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Top ten: best classic movies seen for the first time this year

It should come as no surprise that I watch a lot of classic films throughout the year, and in most cases they are films I’ve seen before (sometimes numerous times). But every year there are new great old films that I get to see for the first time. So I decided to take a look at the ten best classic films I finally saw this past year. Yes, you’ll look at the list and be disgusted that I didn’t see some of these until now. In all cases, it was a grave error on my part. But hey, at least it’s been rectified now.

Instead of actually ranking them from best to worst, I’ve copped out and decided to just list them in order of release date. If the film is available legally online, I’ve included a link to watch it. Check pit the ones here you haven’t seen, and don’t chastise me too horribly for the films I only just saw this year.

-Artheme Swallows His Clarinet (1912)

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If the title wasn’t self explanatory enough, the image thoroughly captures it as well. This comedy short is very silly and in that respect is kind of a minor film. It’s still pretty funny and the effects are interesting to see. It’s good lighthearted fun. Well, it’s fun for us, but it wasn’t very fun for Artheme.

Watch it on YouTube.

-Intolerance (1916)
Yes, I should have seen this a lot sooner as someone who loves silent films. In my defense, sometimes it’s hard to set aside three hours for a film. Now that I finally have, it was definitely worth it. It’s just amazing to see that some a massive undertaking was pulled off, four different stories told so excellently. The sets themselves made it worth seeing. Overall, it is just show a visually beautiful film.

-The Playhouse (1921)
Buster Keaton pulled off a lot of technically amazing routines, and what he pulls off here is certainly one of his most ingenious. The first portion of the short takes place within a dream in which Keaton literally plays every role in a playhouse. From all musicians to all audience members (male and female) he does it all. As one audience member (Keaton as well) remarks “this Keaton seems to be the whole show.” The rest is typical amusing Keaton, but this opening portion is something worth seeing.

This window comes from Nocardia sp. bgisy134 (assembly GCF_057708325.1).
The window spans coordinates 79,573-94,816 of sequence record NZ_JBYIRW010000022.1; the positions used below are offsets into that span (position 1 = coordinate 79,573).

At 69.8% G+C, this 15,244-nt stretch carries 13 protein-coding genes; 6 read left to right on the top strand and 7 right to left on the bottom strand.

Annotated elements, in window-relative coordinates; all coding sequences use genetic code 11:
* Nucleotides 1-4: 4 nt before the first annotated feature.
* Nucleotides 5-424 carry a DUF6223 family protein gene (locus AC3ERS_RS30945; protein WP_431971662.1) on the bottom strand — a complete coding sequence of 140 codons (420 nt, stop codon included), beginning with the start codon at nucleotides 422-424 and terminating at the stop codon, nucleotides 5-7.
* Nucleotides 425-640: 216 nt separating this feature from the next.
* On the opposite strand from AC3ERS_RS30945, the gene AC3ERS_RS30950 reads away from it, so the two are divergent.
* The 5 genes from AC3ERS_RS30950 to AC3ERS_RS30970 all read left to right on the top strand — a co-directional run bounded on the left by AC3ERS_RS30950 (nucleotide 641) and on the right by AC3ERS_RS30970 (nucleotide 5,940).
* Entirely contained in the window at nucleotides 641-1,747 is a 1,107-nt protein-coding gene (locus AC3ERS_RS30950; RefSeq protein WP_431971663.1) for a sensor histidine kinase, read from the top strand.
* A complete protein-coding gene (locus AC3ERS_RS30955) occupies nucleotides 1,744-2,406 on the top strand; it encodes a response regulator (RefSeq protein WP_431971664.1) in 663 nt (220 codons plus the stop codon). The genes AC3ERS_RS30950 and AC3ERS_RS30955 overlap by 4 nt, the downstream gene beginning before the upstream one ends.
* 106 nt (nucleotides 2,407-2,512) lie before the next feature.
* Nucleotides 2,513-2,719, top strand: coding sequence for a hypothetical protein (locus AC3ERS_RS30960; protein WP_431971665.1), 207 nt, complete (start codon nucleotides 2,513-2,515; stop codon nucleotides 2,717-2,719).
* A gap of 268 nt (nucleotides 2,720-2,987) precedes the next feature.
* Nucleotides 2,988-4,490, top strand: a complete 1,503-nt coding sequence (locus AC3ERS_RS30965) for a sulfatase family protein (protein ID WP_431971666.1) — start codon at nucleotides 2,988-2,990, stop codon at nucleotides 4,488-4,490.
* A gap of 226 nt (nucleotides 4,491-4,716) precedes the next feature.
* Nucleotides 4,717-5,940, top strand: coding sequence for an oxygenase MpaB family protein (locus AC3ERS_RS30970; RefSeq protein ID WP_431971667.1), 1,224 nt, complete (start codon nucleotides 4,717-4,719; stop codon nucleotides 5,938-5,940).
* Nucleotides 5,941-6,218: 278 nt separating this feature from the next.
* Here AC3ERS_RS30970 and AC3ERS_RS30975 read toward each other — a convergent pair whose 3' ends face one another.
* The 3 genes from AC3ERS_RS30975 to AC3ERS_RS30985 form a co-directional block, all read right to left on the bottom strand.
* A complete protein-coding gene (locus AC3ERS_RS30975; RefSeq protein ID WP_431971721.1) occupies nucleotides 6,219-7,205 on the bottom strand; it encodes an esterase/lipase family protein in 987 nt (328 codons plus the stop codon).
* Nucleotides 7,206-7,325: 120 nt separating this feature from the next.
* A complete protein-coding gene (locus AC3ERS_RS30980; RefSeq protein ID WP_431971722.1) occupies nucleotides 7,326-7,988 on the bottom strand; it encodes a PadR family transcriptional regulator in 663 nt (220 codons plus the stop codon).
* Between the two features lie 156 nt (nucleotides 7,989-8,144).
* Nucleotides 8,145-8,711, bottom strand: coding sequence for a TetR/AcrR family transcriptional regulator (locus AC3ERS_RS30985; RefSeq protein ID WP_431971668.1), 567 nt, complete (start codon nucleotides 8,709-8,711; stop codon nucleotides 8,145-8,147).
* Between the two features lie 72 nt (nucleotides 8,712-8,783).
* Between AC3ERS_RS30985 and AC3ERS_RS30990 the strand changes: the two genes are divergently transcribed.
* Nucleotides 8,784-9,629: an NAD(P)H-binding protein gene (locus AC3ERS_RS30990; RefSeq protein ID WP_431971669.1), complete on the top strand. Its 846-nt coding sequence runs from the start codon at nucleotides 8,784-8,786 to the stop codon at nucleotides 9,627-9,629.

What Price Hollywood? (1932)
The basic story of this pre-code film as been seen before, as told later on in A Star Is Born. This overall is a dark and gripping look and the seedy underbelly of the film industry–tumultuous relationships, alcohol and downward spirals. It’s the kind of film that probably wouldn’t have been made with the code in place.

The Awful Truth (1937)
Screwball comedies are amazingly fun, so this is one that I should have seen sooner. From start to finish, it’s complete insanity, just as these movies should be. Cary Grant and Irene Dunne were a hilarious comedy pair in this movie and others, and it’s really on display here. Although I had to sit through a terrible Matthew Broderick introduction to see this movie on TCM, it was worth it.

-Ball of Fire (1941)
This is another screwball comedy I should have seen so far, especially since I love Barbara Stanwyck. She is at her best here, acting as temptress to a naive ensemble of great character actors. This is now maybe one of my favorite roles Stanwyck ever played, and is a hilarious movie.

-Lifeboat (1944)
Outside of his early work in the 20s, I’ve seen most of Alfred Hitchcock’s films. This is one that somehow I missed over the years, and it’s too bad that I did. Like a few other of his films, it is contained within a very small setting that is put to great use. There’s also deeper characters and more political overtones than you would see from a typical Hitchcock film.

The Lady from Shanghai (1947)
Yes, this is another film I should have seen a long time ago. With great acting all around and beautiful cinematography, this is now a top noir film for me. Unique settings like an aquarium and the conclusion in a fun house are particularly impressive and add to the film’s charm.

-The Fallen Idol (1948)
The basis for the film is basic and harmless enough, a white lie told to a young boy. From there, it spirals further out of control into death and suspicion. And what makes it most interesting is that all of this is from the perspective of that same young boy. It gives the story a unique and pretty gripping angle.

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